Tuesday, October 11, 2016

Curse of the Land (Soul Wood #2) by Faith Hunter

Nell has now joined Psyled as a probationary agent. Newly trained and with some useful skills beyond the arcane, it’s time for her first mission. And maybe something to distract her from the blight that has infected her own land.

But that’s not the only distraction – with Rick LaFleur consumed by his own personal problems, the team has to face a dangerous and unknown entity that is piling up bodies and could leave a swathe of destruction in its wake. Or wake up something even worse

This is one of those reviews which is pretty hard. It’s pretty hard because I’ve read book one in this series, Blood of Earth, and it’s hard for me to review this book without heavily copying and pasting from the last book review. We have the same original world building which excellently draws on the Jane Yellowrock series, expanding on it in wider and broader ways, bringing in new supernaturals and excellent world building and mystery. I also love that it’s willing to have the Unknown. It’s actually surprising in how many urban fantasy books we seem to have complete encyclopaedic knowledge of all the mysterious and hidden mystical stuff in the world. When really far more would be a mystery – it’s refreshing to see characters find a random magical oddness and instead of saying “aha, it’s a werechupacabra voudoun!” instead say “I have no idea this exists” or “we have no name for this because we never knew this was a thing!” I like that

I like the characters that come together that form Nell’s team. And I really like Neil – the way her character is so affected by her upbringing, both rebelling against it and being shaped by it as she is exposed more and more to the world around her and grows slowly as a person. She doesn’t lose her church roots – but they are just roots and don’t shape entirely how she grows.

It’s not that it’s the same of the last book – but the things that make this book so much fun are pretty much the same as the first book. That is the foundation of this book and it works so well. We have Nell with her extremely original powers and relationship with her land. We have her developing relationship with her family, growing from the first book. We have the team coming together – introduced in the first book we now see much more of their interactions and purposes especially characters like T Laine and Jojo who were more side characters in the first book.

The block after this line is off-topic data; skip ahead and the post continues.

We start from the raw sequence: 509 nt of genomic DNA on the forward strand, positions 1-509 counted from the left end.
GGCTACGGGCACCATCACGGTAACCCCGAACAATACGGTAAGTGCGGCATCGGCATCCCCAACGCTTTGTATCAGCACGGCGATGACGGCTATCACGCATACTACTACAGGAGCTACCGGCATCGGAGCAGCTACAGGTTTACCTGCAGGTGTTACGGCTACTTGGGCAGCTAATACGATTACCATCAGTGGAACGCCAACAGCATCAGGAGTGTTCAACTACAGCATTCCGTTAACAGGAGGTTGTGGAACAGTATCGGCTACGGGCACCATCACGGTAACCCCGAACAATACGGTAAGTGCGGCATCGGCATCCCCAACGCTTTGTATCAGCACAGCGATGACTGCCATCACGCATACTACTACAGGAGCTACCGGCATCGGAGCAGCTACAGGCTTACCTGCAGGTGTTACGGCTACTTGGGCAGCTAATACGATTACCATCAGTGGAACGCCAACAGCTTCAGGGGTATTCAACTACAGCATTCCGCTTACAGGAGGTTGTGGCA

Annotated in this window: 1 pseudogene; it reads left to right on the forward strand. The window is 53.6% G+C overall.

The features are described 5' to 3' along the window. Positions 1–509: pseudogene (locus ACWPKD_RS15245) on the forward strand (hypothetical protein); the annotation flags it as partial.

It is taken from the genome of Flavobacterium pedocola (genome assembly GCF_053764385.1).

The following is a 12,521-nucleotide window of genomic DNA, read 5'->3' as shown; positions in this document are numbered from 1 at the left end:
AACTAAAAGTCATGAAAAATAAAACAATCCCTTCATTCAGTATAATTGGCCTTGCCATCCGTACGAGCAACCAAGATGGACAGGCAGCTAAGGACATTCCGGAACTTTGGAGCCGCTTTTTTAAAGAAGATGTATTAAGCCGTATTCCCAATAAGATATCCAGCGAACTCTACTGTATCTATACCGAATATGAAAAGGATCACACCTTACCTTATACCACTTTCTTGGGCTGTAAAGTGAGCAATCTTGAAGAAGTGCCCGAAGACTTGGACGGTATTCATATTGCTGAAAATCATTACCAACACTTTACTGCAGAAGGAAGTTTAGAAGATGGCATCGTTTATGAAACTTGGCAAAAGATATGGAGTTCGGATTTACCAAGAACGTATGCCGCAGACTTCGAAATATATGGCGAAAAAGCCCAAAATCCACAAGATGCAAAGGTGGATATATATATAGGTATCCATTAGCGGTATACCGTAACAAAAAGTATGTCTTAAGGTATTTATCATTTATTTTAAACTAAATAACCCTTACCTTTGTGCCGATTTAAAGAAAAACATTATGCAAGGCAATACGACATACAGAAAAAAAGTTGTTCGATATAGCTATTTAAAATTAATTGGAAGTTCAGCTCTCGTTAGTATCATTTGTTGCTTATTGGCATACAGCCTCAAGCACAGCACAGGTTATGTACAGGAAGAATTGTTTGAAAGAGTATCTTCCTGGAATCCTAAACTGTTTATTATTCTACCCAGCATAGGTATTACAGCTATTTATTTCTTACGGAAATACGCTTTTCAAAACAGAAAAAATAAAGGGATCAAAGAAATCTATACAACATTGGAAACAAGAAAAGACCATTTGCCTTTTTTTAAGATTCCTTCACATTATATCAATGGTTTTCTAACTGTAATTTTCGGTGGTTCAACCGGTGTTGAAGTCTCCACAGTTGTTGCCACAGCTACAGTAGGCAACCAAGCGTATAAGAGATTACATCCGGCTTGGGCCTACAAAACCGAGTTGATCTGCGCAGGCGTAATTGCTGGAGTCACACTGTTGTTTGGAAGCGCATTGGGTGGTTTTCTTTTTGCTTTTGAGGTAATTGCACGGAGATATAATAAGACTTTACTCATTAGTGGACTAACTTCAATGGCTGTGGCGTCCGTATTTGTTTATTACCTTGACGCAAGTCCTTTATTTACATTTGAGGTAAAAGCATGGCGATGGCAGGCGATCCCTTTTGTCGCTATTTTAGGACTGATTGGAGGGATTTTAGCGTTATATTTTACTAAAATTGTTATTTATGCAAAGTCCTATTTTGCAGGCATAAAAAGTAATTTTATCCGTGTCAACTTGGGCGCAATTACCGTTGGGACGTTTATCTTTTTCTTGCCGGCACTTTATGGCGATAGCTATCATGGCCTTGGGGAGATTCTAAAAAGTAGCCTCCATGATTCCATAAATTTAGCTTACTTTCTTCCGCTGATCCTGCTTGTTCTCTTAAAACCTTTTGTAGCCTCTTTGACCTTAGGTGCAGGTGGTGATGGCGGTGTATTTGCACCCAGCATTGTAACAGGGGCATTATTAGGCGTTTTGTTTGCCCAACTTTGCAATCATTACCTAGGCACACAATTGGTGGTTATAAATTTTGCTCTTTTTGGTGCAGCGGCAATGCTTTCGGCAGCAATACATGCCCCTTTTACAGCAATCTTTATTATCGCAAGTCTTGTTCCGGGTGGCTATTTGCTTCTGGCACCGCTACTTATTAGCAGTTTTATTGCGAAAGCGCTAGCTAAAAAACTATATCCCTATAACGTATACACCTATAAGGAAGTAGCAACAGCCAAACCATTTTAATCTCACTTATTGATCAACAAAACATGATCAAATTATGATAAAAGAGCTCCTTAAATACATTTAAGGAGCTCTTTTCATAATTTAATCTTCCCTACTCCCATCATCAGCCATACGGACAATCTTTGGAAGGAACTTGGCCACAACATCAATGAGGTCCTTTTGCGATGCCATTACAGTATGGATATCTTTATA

And we have the investigation where, again, the introduction of the first book is now put into practice; we see their investigative skills in a completely non-personal investigation. We see their job examine the supernatural on a much broader level. We see Nell use her intelligence, new training, and be both the rookie and an asset to the team. I also really like how her independence means she does tend use her own initiative (and disobey) while not being the ridiculous maverick who is a ludicrous danger to the rest of her team, covered in spunky agency.

Really this book did everything I wanted it to do – it took all the introduction I loved and used it to tell the story I hoped they would, explored the world I really wanted to expand and draw on the characters that had already intrigued all while keeping it a very personal story to Nell and not running to far, too fast.

In terms of diversity, while Paka continues to be problematic – more so in fact, being a one note animalistic, mercenary Jezebel – she is nicely contrasted with Jojo who is also a Black woman, the only human on the team and the second in the command after the often absent Rick. We have a Black female antagonist as well – a corporate executive who is certainly a villain, but not in any troped way. There are also some background POC as well. We have a number of powerful women – not just her team mates but also her mother: and I love that even in the misogynist society they were raised in it’s made clear that doesn’t make all the women powerless or meek (or willing to fetch coffee for a man who is quite capable of fixing his own).

We do have a mention of two women in a relationship – but they spend the entire book unconscious.

If there’s one shaky element of the book it’s that the plot is very very twisty and a little convoluted. And since it revolves around things Nell perceives with arcane senses but can’t really define or understand, it can be damn hard to understand. Linked to that are Old Ones and then the issues with Nell’s own wood – the plot scatters around, is very abstract at times with fungus and nazi Germany and sinister corporations and circling animals and witches and old ones and earth and dark souls and dances and singers and geometry… you have to definitely be paying attention. And maybe taking notes. It doesn’t make it a bad read but it isn’t an easy one.